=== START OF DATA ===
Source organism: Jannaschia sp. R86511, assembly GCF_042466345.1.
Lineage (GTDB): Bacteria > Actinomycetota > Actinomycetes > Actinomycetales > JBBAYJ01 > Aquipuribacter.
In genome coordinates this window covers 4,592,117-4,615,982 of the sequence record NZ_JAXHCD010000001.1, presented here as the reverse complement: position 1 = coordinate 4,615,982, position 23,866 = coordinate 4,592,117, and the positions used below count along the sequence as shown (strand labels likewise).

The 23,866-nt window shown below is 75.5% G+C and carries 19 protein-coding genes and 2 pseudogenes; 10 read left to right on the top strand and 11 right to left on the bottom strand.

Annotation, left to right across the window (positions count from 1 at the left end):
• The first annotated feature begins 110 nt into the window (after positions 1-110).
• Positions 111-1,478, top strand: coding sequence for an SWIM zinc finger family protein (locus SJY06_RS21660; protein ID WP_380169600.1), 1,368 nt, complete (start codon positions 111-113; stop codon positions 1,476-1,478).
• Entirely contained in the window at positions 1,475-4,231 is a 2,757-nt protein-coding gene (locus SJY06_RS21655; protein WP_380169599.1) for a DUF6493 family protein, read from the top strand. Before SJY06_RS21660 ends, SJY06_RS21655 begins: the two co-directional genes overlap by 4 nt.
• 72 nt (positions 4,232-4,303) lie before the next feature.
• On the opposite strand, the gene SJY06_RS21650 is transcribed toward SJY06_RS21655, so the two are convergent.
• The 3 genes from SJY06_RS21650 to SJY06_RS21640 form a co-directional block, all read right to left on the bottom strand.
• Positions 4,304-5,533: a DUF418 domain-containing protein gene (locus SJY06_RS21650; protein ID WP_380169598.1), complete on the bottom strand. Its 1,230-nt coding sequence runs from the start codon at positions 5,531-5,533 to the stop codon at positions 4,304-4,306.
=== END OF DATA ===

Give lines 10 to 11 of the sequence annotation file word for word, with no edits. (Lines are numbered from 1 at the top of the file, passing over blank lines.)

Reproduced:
• On the opposite strand, the gene SJY06_RS21650 is transcribed toward SJY06_RS21655, so the two are convergent.
• The 3 genes from SJY06_RS21650 to SJY06_RS21640 form a co-directional block, all read right to left on the bottom strand.